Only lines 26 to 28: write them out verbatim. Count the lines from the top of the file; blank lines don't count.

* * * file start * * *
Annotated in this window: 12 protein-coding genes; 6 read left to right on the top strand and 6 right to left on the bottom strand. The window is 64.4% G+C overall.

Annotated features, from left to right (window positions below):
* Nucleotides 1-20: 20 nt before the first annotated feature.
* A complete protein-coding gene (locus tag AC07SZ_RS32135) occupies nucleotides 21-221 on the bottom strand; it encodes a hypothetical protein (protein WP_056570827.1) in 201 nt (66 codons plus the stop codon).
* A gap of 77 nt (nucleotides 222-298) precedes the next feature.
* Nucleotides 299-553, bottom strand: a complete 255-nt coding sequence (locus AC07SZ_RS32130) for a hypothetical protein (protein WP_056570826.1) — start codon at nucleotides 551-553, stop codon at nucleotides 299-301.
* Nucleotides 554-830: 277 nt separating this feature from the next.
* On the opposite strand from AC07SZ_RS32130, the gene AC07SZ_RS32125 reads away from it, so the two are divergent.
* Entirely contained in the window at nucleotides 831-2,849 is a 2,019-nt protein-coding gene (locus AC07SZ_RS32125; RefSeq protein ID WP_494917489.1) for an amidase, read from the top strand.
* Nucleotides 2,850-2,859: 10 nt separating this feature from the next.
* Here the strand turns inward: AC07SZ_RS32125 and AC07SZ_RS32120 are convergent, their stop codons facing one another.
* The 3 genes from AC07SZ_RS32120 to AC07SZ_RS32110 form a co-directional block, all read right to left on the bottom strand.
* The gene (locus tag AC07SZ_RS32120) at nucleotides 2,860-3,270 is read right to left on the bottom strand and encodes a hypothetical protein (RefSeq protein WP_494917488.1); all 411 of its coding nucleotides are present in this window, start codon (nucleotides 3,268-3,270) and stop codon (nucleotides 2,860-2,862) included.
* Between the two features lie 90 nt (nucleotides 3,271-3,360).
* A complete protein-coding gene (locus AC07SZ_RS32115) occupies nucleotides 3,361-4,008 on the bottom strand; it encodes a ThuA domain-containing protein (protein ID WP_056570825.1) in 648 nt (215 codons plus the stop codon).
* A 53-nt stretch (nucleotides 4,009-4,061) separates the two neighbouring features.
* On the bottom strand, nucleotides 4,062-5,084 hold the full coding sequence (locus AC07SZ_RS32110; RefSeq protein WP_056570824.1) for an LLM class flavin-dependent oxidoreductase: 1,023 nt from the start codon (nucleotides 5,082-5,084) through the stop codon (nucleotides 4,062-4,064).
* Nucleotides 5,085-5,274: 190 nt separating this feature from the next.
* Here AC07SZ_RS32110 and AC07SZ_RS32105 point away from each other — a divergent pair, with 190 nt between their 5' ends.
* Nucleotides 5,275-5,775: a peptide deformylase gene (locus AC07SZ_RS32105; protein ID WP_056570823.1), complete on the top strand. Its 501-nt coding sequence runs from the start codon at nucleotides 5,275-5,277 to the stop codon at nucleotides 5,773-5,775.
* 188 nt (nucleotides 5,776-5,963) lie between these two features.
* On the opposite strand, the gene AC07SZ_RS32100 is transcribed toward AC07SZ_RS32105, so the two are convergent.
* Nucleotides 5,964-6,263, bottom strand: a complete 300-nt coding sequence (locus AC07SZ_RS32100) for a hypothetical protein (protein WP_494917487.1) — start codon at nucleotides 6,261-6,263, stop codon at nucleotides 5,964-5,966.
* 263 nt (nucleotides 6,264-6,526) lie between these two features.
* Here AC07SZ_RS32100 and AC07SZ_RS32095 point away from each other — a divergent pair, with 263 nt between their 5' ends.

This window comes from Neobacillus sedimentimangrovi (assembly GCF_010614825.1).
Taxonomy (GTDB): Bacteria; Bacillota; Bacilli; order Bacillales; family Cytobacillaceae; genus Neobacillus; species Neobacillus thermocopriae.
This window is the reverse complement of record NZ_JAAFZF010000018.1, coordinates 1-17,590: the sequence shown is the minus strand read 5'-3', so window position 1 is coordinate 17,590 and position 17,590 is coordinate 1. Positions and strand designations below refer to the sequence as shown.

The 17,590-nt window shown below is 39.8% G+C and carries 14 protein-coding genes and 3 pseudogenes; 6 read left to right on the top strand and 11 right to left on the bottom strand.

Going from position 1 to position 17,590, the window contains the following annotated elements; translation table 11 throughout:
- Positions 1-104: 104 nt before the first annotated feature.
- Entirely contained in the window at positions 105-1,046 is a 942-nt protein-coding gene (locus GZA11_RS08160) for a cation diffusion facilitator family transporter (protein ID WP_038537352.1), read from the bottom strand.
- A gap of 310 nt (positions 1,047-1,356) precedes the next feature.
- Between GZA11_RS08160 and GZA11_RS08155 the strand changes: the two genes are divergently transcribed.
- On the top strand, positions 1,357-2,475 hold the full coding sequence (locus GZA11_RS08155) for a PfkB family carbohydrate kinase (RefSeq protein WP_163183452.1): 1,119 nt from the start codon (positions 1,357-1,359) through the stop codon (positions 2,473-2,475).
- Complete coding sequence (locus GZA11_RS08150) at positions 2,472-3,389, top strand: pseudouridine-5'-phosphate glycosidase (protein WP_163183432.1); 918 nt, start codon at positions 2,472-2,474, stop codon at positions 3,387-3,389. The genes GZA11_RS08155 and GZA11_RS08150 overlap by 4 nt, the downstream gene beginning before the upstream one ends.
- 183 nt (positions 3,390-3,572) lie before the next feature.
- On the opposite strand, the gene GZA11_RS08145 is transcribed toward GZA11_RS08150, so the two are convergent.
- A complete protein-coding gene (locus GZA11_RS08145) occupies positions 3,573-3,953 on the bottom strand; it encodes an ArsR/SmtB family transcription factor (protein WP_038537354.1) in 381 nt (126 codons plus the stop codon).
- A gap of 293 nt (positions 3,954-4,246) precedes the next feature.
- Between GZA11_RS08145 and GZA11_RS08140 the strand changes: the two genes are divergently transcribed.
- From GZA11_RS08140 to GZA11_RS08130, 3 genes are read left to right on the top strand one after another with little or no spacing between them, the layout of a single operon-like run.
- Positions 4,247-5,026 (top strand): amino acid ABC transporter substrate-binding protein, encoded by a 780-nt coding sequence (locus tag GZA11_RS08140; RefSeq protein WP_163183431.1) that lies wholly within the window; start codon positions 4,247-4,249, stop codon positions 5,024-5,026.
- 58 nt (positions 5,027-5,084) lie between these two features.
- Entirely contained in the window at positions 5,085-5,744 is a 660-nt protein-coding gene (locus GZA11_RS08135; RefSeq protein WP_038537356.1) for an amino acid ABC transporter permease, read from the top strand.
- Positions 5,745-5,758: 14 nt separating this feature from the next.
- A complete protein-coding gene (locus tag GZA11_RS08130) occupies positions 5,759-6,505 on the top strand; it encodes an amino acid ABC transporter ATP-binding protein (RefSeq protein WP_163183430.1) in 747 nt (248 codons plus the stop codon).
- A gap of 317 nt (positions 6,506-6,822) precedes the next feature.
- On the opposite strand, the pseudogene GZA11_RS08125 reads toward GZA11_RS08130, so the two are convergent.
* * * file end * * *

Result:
This window comes from Neobacillus sedimentimangrovi (assembly GCF_010614825.1).
Taxonomy (GTDB): Bacteria; Bacillota; Bacilli; order Bacillales; family Cytobacillaceae; genus Neobacillus; species Neobacillus thermocopriae.
This window is the reverse complement of record NZ_JAAFZF010000018.1, coordinates 1-17,590: the sequence shown is the minus strand read 5'-3', so window position 1 is coordinate 17,590 and position 17,590 is coordinate 1. Positions and strand designations below refer to the sequence as shown.